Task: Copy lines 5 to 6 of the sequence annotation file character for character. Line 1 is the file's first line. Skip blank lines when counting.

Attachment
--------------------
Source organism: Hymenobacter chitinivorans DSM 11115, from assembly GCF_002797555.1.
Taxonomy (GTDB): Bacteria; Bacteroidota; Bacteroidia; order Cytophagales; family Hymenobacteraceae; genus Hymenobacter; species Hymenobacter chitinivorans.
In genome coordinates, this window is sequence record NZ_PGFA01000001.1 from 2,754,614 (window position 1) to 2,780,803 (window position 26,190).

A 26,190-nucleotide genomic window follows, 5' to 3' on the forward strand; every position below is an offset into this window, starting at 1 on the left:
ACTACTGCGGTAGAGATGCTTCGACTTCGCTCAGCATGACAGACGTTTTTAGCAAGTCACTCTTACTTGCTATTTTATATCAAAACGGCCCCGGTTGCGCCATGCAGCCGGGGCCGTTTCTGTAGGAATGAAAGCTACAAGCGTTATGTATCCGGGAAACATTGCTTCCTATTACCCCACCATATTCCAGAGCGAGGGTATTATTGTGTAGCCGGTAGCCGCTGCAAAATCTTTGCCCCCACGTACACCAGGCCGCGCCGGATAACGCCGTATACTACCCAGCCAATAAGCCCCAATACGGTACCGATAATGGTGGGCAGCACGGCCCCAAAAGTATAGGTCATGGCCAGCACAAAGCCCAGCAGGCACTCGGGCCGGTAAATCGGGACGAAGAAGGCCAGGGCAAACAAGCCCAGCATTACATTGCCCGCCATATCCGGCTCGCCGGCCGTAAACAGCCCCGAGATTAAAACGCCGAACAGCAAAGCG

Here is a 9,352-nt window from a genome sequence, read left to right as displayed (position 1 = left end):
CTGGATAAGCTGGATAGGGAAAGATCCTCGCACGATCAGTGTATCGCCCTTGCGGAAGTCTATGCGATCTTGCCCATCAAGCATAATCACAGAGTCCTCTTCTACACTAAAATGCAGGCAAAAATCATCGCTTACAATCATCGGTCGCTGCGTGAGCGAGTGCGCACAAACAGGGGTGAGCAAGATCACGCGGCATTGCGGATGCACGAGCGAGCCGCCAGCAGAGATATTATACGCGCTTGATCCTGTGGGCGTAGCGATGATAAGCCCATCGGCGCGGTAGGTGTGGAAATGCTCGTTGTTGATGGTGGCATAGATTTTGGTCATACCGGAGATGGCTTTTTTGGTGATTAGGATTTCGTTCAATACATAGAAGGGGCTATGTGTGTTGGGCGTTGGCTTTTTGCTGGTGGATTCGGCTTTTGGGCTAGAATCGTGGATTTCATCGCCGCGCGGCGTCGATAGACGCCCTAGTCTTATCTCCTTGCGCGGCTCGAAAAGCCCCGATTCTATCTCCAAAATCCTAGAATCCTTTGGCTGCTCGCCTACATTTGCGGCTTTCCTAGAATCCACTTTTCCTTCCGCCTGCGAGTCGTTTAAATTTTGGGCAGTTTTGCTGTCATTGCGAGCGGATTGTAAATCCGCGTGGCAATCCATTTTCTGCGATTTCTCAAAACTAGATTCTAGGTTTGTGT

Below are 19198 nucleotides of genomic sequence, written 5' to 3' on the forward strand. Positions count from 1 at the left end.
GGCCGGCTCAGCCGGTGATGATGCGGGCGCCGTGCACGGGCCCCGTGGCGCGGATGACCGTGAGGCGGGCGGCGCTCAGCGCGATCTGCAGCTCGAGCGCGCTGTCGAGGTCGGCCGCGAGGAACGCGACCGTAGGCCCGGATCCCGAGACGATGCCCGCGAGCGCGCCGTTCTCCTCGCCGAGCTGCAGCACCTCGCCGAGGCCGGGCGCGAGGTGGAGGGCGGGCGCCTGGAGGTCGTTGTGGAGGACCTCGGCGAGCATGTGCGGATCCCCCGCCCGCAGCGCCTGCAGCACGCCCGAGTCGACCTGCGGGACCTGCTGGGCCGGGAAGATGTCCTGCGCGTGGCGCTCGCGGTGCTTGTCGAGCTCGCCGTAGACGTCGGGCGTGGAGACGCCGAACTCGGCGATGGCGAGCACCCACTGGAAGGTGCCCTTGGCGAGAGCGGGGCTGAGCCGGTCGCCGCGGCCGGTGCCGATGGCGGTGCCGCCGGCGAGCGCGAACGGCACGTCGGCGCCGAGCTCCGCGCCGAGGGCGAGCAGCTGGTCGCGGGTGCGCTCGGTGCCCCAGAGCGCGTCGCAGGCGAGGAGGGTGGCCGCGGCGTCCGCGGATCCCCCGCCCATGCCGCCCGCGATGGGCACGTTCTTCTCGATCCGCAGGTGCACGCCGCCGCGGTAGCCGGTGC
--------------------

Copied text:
ACTACTGCGGTAGAGATGCTTCGACTTCGCTCAGCATGACAGACGTTTTTAGCAAGTCACTCTTACTTGCTATTTTATATCAAAACGGCCCCGGTTGCGCCATGCAGCCGGGGCCGTTTCTGTAGGAATGAAAGCTACAAGCGTTATGTATCCGGGAAACATTGCTTCCTATTACCCCACCATATTCCAGAGCGAGGGTATTATTGTGTAGCCGGTAGCCGCTGCAAAATCTTTGCCCCCACGTACACCAGGCCGCGCCGGATAACGCCGTATACTACCCAGCCAATAAGCCCCAATACGGTACCGATAATGGTGGGCAGCACGGCCCCAAAAGTATAGGTCATGGCCAGCACAAAGCCCAGCAGGCACTCGGGCCGGTAAATCGGGACGAAGAAGGCCAGGGCAAACAAGCCCAGCATTACATTGCCCGCCATATCCGGCTCGCCGGCCGTAAACAGCCCCGAGATTAAAACGCCGAACAGCAAAGCG

Here is a 9,352-nt window from a genome sequence, read left to right as displayed (position 1 = left end):